under construction

under construction

November 23, 2010

X-Tra Time Significant in Stopping Tech?

Not too long after Paul Johnson arrived at Georgia Tech and installed his unique triple-option offense, rumor had it that if an opposing team had more than a week to prepare, the Jackets' offensive system could be figured somewhat and slowed. 

Then, Tech played at Georgia - who was coming off an open week - and rolled up 400+ rushing yards and 45 points in a victory over the Bulldogs in the final regular-season game of 2008.

So much for having extra time to prepare for Coach Paul's potent offensive attack...

Nevertheless, there are exceptions to most every rule, especially when it involves Willie Martinez and his dismal Dawg defense of two seasons ago.

Normally, prior to posting most of my blog entries, I check around the Bulldog blogs/sites, making sure my piece doesn't communicate the same message as others.  I only post a couple times a week as is; the last thing I want is to echo someone else's work.

After crunching some numbers, I did the same for this entry and found a post from AJC Tech blogger Doug Roberson, indicating "the extra time or preparation [for Tech's offense] doesn’t seem to matter."

On the contrary, my research seems to have a slightly different view than Doug's, so I thought I'd post my opposing findings.  I might be hating a little on Doug's post (albeit clean and old-fashioned) but the numbers don't lie...

I calculated Tech's offensive figures since the start of the 2008 season through the present, comparing teams that had a week or less to prepare for the Jackets to those that had more than a week.  Unlike Roberson, I  considered just BCS conference teams (C'mon, Little Sisters of the Poor could run north of 300 on S.C. State...).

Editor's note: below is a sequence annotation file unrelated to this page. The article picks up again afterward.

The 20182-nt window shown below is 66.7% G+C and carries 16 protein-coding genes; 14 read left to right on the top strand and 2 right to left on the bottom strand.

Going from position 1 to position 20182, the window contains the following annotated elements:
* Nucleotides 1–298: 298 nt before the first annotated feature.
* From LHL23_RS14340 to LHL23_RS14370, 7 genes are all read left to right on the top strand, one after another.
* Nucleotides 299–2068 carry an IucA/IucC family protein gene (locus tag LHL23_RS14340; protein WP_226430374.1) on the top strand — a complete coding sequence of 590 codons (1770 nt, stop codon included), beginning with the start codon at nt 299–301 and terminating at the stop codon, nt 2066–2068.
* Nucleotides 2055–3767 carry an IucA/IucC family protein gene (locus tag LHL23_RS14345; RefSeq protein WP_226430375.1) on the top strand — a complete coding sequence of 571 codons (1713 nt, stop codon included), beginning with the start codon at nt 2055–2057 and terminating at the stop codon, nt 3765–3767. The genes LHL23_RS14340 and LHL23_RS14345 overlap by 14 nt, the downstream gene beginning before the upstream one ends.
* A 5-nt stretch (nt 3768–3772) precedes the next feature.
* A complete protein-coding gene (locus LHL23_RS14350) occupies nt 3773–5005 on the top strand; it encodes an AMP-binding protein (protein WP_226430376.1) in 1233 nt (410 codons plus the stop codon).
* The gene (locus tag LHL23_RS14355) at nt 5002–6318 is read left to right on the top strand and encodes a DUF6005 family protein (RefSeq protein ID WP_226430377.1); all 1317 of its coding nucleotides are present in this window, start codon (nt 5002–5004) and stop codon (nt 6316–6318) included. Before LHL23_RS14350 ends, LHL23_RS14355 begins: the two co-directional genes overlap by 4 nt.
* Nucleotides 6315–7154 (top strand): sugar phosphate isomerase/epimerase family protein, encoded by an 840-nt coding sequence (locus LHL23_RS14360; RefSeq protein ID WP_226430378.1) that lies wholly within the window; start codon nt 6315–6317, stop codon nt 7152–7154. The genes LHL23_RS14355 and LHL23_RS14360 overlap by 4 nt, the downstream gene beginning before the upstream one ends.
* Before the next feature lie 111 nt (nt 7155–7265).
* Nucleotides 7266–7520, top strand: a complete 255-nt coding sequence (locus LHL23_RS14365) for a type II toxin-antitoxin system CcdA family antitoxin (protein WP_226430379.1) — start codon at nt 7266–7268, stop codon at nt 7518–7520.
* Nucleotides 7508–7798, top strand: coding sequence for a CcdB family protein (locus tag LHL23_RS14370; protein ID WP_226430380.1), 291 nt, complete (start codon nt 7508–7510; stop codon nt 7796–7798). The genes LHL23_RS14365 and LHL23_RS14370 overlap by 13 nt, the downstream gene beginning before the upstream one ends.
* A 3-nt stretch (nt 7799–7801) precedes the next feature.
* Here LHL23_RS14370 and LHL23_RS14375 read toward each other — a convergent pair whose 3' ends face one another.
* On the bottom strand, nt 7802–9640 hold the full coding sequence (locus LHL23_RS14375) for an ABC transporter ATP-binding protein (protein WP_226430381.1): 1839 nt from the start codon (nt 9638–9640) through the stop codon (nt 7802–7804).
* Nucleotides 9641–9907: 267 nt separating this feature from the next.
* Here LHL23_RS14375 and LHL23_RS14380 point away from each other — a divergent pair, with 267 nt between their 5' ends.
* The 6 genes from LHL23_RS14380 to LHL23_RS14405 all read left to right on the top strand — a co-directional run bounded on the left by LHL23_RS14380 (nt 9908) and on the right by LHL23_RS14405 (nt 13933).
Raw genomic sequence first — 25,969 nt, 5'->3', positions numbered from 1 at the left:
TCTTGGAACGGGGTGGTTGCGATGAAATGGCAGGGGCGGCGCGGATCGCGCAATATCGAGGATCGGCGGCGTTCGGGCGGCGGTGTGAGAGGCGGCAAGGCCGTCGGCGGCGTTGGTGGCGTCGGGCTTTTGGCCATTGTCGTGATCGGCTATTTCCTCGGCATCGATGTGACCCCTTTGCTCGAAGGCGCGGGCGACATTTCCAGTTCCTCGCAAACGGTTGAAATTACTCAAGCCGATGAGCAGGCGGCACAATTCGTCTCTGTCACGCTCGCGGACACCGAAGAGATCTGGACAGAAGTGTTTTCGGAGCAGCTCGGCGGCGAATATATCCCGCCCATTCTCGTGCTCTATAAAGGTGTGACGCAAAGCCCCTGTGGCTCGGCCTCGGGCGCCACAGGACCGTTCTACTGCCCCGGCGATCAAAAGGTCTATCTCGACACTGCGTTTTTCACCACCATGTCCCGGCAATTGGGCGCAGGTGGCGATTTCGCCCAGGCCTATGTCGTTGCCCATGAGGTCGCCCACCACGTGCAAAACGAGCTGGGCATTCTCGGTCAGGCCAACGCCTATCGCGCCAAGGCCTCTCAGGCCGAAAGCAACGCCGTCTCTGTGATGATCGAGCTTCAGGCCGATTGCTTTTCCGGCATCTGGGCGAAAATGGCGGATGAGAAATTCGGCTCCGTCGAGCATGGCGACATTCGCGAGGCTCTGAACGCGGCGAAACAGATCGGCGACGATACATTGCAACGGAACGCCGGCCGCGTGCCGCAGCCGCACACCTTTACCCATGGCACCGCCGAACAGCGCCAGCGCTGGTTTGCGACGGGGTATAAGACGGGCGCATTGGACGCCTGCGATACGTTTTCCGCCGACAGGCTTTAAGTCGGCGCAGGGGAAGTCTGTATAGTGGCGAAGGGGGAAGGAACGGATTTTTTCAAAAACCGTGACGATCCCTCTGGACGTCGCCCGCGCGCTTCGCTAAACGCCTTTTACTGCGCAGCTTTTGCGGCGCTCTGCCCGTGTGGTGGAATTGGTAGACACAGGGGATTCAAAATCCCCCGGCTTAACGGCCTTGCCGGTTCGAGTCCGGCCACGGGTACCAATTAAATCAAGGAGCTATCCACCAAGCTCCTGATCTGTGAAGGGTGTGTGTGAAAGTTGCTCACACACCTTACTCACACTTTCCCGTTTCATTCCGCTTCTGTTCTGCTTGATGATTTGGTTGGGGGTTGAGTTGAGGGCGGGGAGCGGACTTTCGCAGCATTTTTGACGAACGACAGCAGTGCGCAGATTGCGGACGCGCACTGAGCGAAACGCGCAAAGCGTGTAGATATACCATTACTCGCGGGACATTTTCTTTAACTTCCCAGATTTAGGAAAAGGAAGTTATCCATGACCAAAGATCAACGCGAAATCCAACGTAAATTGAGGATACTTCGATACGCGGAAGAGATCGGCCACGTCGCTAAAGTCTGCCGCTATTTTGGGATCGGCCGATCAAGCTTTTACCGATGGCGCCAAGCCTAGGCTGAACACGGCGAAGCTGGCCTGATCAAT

First off, here are the nine Tech opponents who had extra preparation for the Yellow Jackets (time between Tech and previous game/bowl game):

2008- Clemson (9 days), North Carolina (14), Georgia (14), LSU (Chick-fil-A Bowl)
2009- Miami (10), Iowa (Orange Bowl)
2010- North Carolina (14), N.C. State (9), Virginia Tech (9)

Georgia Tech's offensive statistics: Rush Yds Per Game (Per Carry Avg.); Total Yds (Per Play Avg.); Turnovers  
Vs. Extra Preparation Defenses: 256.6 (5.2); 342.6 (5.4); 1.7 
Vs. 1-Week Prep. Defenses:       309.5 (5.5); 423.0 (6.2); 1.5 

Simply put, on average, Tech's offense is not as efficient and turns the ball over more often when faced with a defense that had more than a week to prepare.

Now, before you mention the Jackets likely faced stiffer opposition/defenses, who had the luxury of more than a week to prepare... Perhaps this is slightly the case, but by my assessment, there's not much difference in the two levels of competition.

Talk about a difference... Here are the statistics that really stand out and the numbers that count the most:
Vs. Extra Preparation Defenses: 20.7 points per game,  3 wins - 6 losses
Vs. 1-Week Prep. Defenses:       30.4 points per game, 19 wins - 5 losses

Notably, the Ramblin' Wreck is sluggishly scoring nearly 10 points lower than normal and winning just once every three games against teams coming off a bye week.

Does this make me feel better about Georgia's chances on Saturday?  Maybe a little, but not much.  I'm still scared to death of Tech's running game against Grantham's troops.  However, given a bye week, especially when facing Tech's unique offense, I'll take it every time over the alternative.

Above all, here's to dropping the Jackets' situational record to 3 and 7 this Saturday and a non-repeat defensive performance of 2008.

No comments: